By MATT HARRIS Itati, a humble farming village on Argentina’s remote northern border seems an unlikely spot to find a spectac..
Kau tapen Lodge: February 27 – March 5, 2016
Its no secret that you enjoy guiding some guests more than others, nationality is irrelavant as difficult guests can come from any corner of the planet.
It is always astounding to get the distinct impression from your guests that you are actually trying to hinder their chances of catching a fish when in fact you are doing your upmost to do the opposite. Thankfully such guests are few and far between and the group we welcomed to Kau Tapen this week were all polar opposites to those just described, in fact for both guides and house staff these folks could only be described as dream guests. Both relaxing and pleasant to be around, our time on the river this week seemed to fly by and no sooner had we finished assembling rods than it felt like we were having our final tapas night of the week.
A slight rise in water levels ( 4 – 5cm) just as the guests arrived lifted not only the river but also the sea trouts spirits and quite alot of movement was observed during the low light conditions of early morning and dusk ( the sea trouts preferred time to travel upstream).
The family group of Janet and Bill accompanied by their sons Jake and Frost started their first week of two on the Rio Grande, here with us in Kau Tapen, they have travelled down river this week to see what the Villa Maria waters have to offer. For Frost and Jake it was their second season down here with the double handers and the improvement in their ability was tenfold, so much in fact that they almost got a compliment from fly casting supremo Max Mameav “ Almost”.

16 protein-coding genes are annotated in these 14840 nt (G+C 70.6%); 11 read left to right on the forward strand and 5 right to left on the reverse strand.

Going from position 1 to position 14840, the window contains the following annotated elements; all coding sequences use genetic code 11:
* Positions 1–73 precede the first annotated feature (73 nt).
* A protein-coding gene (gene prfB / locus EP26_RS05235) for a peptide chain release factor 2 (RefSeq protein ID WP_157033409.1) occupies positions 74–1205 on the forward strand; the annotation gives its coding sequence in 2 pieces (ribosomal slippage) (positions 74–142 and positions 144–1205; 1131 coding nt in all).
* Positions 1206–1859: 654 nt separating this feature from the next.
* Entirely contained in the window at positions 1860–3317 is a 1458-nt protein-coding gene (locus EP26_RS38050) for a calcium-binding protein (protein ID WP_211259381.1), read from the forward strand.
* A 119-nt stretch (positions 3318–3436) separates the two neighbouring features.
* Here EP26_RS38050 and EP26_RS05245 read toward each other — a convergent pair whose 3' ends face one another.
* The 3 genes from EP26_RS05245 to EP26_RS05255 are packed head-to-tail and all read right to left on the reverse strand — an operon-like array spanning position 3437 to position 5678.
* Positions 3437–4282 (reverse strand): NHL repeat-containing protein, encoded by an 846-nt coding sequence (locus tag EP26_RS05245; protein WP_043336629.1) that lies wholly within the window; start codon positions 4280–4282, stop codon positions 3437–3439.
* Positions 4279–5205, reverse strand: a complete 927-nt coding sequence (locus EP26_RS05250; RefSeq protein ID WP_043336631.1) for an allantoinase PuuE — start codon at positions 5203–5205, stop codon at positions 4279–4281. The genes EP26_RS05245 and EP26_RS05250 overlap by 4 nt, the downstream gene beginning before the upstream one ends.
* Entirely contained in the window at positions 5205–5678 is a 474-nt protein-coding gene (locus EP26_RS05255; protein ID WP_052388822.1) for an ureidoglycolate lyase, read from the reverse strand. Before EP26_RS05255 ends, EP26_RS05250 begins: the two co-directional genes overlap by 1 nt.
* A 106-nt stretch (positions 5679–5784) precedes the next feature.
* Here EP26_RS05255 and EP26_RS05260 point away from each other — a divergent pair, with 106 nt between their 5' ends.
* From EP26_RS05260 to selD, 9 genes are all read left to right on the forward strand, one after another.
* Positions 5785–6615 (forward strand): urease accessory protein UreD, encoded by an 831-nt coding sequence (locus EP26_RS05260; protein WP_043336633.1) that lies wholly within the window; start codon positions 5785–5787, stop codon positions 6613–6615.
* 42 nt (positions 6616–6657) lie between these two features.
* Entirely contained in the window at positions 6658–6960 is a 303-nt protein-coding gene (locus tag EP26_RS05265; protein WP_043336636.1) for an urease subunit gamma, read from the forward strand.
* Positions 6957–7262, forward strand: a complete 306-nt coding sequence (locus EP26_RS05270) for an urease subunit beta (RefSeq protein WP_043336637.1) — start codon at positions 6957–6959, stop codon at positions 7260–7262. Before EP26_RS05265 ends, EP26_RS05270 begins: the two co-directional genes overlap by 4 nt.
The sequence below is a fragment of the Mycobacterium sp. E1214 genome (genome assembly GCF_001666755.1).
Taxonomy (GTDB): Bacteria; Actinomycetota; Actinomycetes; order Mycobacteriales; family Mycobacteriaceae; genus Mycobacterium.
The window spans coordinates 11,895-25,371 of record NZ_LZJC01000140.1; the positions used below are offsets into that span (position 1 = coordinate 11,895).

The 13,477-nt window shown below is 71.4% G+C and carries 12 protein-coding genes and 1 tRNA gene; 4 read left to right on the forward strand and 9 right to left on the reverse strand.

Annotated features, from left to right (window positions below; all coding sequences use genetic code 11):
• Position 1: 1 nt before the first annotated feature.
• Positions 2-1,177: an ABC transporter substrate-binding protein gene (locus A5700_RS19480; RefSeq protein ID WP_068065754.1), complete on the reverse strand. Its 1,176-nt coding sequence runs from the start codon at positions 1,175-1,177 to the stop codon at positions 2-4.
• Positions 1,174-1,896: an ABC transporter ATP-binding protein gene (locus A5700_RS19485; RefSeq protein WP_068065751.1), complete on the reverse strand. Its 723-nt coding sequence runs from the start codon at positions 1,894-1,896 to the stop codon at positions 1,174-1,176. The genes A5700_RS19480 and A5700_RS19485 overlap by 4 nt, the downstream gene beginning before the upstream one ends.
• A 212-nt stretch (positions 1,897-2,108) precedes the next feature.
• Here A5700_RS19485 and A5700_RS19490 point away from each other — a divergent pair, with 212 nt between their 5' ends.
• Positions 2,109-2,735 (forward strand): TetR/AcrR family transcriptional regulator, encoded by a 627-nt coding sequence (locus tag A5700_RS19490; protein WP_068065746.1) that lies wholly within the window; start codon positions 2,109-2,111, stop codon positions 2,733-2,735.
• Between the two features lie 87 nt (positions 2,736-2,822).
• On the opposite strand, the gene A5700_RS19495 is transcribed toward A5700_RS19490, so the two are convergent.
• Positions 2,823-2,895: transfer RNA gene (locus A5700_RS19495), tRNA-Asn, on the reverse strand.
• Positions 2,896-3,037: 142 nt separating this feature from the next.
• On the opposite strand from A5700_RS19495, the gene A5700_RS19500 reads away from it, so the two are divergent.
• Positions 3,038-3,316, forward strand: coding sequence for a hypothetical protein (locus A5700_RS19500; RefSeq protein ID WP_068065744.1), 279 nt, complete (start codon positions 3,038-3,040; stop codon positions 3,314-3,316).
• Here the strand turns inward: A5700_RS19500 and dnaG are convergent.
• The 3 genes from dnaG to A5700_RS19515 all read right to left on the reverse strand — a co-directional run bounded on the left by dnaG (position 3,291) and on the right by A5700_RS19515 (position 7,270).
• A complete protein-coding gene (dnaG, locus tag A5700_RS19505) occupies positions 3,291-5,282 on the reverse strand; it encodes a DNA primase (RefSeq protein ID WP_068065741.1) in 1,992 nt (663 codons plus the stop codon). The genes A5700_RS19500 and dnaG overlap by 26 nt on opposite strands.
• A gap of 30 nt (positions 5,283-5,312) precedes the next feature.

Although it may kill their father Bill to admit it these two guys are close to surpassing their old mans ability to catch trout.
Their mother Janet, a lady as always was a pleasure for all the guides to guide and finished her week on a high landing three fish in her final session.
Our other group, also hailing from the U.S were a mixture of both guides and clients who all crossed paths at Rock Creek Anglers in Wyoming, over the years the group have built up super guide – client relationships and now embark on a fishing trip at least once a year as friends. All first timers to the Rio Grande they were completely astounded by what the river thrown up to them.
Gaston was the guide who first helped open their eyes to the rivers potential as Hank and Rick hooked six fish on Monday morning of which four were landed, the biggest being 22 pounds.
Clark and Cole both experienced “Pro guides” with the Wyoming outfitters were here to relax, enjoy the surroundinsg, fly a kite in the Tierra Del Fuego winds and probably last on their list of priorities was to land a few decent trout.
Clarks dead drift dry fly approach was a refreshing change from dredging leaded rabbit across the pools and by the weeks end the foam hopper had accounted for seven fish.
On Thursday evening in difficult upstream winds Cole’s double taper quad tip line was working with lethal success, his final fish of the session was a cracking 14 pounder.
Brothers David and Did had contrasting fortunes througtout the week and if one brother was have a purple patch the other was sure to skunk. Thankfully being the two super relaxed dudes that they are they took things in their stride and enjoyed both the ups and downs.
It would be wrong not to mention the standout session of the week when Hank, Cole and Clark teamed up to give Condor beat a real spanking, they landed a total of twelve fish in less than four hour, Clark’s 19 pounder was the fish of the session.
This small change in water height has helped us in several different ways obviously bringing fresh fish into our pools which in turn stir up the older fish which have been waiting patiently for their chance to spawn. Increased flow has also increased our fishable water and instead of casting a mile down stream and stripping like crazy a much more natural and effect drift is obtained by simply using the rivers flow. As we draw into the close of the season rainfall is becoming more regular and low water worries can be laid to rest for another season.
Prospects for a productive grande finale are high.